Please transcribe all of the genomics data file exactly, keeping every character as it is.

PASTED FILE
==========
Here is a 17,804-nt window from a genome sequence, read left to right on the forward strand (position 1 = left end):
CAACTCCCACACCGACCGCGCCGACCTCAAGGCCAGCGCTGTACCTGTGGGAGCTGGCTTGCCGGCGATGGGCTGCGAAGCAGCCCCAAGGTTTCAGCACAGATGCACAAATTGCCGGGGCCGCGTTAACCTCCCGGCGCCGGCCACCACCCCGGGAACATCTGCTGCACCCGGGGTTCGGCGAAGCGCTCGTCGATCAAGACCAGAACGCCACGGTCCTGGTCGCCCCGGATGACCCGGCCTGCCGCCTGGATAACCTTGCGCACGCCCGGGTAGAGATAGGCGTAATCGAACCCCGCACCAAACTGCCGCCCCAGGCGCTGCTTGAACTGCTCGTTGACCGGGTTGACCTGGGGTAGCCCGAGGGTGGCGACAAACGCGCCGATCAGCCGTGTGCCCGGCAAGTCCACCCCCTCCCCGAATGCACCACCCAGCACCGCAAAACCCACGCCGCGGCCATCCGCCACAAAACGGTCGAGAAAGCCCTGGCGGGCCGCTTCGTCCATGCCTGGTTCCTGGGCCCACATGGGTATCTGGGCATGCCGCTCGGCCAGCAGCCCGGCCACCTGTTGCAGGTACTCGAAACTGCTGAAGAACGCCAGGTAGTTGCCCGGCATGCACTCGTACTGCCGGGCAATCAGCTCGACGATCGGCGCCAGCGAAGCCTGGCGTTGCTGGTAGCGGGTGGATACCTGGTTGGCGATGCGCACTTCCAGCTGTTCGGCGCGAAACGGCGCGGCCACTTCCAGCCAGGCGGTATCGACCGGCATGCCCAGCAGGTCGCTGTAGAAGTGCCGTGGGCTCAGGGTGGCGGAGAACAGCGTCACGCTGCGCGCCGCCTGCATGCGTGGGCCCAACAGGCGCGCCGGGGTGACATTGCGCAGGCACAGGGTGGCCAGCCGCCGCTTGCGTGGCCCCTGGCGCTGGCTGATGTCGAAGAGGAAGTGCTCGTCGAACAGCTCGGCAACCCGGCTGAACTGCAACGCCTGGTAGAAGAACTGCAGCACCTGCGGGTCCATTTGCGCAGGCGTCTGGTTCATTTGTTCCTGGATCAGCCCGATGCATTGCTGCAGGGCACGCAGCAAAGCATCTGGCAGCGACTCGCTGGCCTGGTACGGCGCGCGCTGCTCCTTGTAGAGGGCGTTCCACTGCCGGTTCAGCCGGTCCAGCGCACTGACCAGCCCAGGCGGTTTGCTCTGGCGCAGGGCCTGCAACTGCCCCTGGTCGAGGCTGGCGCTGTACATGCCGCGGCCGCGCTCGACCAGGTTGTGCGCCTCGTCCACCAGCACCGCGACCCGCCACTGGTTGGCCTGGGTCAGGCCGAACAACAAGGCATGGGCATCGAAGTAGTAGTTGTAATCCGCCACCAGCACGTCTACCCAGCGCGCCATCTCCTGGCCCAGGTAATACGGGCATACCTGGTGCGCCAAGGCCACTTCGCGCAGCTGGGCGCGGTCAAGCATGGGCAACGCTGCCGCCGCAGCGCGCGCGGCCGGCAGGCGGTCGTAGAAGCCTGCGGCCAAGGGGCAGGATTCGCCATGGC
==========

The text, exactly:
Here is a 17,804-nt window from a genome sequence, read left to right on the forward strand (position 1 = left end):
CAACTCCCACACCGACCGCGCCGACCTCAAGGCCAGCGCTGTACCTGTGGGAGCTGGCTTGCCGGCGATGGGCTGCGAAGCAGCCCCAAGGTTTCAGCACAGATGCACAAATTGCCGGGGCCGCGTTAACCTCCCGGCGCCGGCCACCACCCCGGGAACATCTGCTGCACCCGGGGTTCGGCGAAGCGCTCGTCGATCAAGACCAGAACGCCACGGTCCTGGTCGCCCCGGATGACCCGGCCTGCCGCCTGGATAACCTTGCGCACGCCCGGGTAGAGATAGGCGTAATCGAACCCCGCACCAAACTGCCGCCCCAGGCGCTGCTTGAACTGCTCGTTGACCGGGTTGACCTGGGGTAGCCCGAGGGTGGCGACAAACGCGCCGATCAGCCGTGTGCCCGGCAAGTCCACCCCCTCCCCGAATGCACCACCCAGCACCGCAAAACCCACGCCGCGGCCATCCGCCACAAAACGGTCGAGAAAGCCCTGGCGGGCCGCTTCGTCCATGCCTGGTTCCTGGGCCCACATGGGTATCTGGGCATGCCGCTCGGCCAGCAGCCCGGCCACCTGTTGCAGGTACTCGAAACTGCTGAAGAACGCCAGGTAGTTGCCCGGCATGCACTCGTACTGCCGGGCAATCAGCTCGACGATCGGCGCCAGCGAAGCCTGGCGTTGCTGGTAGCGGGTGGATACCTGGTTGGCGATGCGCACTTCCAGCTGTTCGGCGCGAAACGGCGCGGCCACTTCCAGCCAGGCGGTATCGACCGGCATGCCCAGCAGGTCGCTGTAGAAGTGCCGTGGGCTCAGGGTGGCGGAGAACAGCGTCACGCTGCGCGCCGCCTGCATGCGTGGGCCCAACAGGCGCGCCGGGGTGACATTGCGCAGGCACAGGGTGGCCAGCCGCCGCTTGCGTGGCCCCTGGCGCTGGCTGATGTCGAAGAGGAAGTGCTCGTCGAACAGCTCGGCAACCCGGCTGAACTGCAACGCCTGGTAGAAGAACTGCAGCACCTGCGGGTCCATTTGCGCAGGCGTCTGGTTCATTTGTTCCTGGATCAGCCCGATGCATTGCTGCAGGGCACGCAGCAAAGCATCTGGCAGCGACTCGCTGGCCTGGTACGGCGCGCGCTGCTCCTTGTAGAGGGCGTTCCACTGCCGGTTCAGCCGGTCCAGCGCACTGACCAGCCCAGGCGGTTTGCTCTGGCGCAGGGCCTGCAACTGCCCCTGGTCGAGGCTGGCGCTGTACATGCCGCGGCCGCGCTCGACCAGGTTGTGCGCCTCGTCCACCAGCACCGCGACCCGCCACTGGTTGGCCTGGGTCAGGCCGAACAACAAGGCATGGGCATCGAAGTAGTAGTTGTAATCCGCCACCAGCACGTCTACCCAGCGCGCCATCTCCTGGCCCAGGTAATACGGGCATACCTGGTGCGCCAAGGCCACTTCGCGCAGCTGGGCGCGGTCAAGCATGGGCAACGCTGCCGCCGCAGCGCGCGCGGCCGGCAGGCGGTCGTAGAAGCCTGCGGCCAAGGGGCAGGATTCGCCATGGC